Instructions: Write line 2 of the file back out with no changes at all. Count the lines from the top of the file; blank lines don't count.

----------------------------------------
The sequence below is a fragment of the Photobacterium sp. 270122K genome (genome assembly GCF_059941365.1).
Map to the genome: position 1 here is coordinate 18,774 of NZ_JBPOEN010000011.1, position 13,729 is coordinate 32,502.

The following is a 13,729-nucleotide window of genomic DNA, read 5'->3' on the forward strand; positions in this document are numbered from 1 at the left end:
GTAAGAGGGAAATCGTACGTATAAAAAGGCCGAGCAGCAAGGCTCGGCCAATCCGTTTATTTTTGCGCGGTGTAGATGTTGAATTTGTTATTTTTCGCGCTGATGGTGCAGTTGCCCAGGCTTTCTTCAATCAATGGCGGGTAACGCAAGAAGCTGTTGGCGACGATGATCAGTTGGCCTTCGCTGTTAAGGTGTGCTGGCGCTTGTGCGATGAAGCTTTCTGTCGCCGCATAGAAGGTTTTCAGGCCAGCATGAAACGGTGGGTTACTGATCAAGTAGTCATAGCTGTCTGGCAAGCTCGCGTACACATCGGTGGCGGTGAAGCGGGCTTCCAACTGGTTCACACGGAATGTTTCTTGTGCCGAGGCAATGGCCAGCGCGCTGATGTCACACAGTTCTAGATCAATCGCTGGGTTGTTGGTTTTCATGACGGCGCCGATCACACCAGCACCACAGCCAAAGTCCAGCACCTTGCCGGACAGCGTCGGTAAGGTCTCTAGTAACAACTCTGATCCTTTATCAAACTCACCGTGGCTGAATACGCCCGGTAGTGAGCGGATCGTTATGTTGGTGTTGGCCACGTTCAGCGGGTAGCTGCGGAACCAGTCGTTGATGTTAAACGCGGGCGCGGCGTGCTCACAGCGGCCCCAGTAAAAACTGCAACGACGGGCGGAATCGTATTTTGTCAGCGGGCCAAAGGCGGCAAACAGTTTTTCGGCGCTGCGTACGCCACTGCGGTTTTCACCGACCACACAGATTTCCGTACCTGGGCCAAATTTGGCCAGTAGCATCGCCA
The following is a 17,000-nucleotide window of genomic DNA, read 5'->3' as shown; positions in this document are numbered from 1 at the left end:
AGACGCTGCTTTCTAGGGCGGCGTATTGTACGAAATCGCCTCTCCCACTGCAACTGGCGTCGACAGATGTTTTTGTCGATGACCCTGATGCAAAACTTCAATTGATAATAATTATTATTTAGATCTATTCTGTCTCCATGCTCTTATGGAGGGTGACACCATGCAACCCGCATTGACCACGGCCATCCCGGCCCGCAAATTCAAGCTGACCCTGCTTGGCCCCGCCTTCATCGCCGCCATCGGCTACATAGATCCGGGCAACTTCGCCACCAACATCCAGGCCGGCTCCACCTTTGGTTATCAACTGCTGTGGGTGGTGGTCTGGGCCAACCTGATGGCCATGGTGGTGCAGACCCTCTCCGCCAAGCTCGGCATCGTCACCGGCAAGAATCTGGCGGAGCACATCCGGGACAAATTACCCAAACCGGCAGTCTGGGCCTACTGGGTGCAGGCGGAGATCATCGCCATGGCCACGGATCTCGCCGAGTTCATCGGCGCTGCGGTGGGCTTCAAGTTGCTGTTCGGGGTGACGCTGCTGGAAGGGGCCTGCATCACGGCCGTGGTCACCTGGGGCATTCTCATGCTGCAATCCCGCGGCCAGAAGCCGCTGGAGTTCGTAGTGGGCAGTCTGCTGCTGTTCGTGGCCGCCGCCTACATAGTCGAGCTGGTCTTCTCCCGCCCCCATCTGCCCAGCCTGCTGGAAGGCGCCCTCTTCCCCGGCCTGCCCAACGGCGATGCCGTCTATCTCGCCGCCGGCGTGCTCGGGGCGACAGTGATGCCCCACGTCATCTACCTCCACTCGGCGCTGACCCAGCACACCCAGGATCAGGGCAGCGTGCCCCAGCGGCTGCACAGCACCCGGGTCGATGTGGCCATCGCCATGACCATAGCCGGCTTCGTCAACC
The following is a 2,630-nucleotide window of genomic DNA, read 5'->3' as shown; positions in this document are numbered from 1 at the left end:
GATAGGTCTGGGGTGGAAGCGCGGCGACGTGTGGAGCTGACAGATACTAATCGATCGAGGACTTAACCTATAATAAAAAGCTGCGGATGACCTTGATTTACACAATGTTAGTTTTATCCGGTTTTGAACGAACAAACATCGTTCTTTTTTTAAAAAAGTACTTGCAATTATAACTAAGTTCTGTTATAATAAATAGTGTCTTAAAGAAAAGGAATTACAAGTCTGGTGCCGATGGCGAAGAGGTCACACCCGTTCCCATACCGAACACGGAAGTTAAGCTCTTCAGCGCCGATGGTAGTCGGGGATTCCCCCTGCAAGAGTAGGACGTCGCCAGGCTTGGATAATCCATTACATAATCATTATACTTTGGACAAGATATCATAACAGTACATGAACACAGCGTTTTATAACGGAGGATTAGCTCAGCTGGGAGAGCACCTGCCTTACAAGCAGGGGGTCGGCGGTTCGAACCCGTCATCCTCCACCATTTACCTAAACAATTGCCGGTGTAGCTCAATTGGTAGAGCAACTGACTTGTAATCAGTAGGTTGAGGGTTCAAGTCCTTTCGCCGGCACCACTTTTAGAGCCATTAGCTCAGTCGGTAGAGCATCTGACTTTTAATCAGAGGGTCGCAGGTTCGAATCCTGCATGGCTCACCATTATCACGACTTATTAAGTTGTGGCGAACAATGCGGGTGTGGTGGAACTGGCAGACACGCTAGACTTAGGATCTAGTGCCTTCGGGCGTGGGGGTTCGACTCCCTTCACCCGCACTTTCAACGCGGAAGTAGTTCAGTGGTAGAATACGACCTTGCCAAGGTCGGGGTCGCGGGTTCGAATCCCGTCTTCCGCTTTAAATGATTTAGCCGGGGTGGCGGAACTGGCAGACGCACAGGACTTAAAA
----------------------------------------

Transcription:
Map to the genome: position 1 here is coordinate 18,774 of NZ_JBPOEN010000011.1, position 13,729 is coordinate 32,502.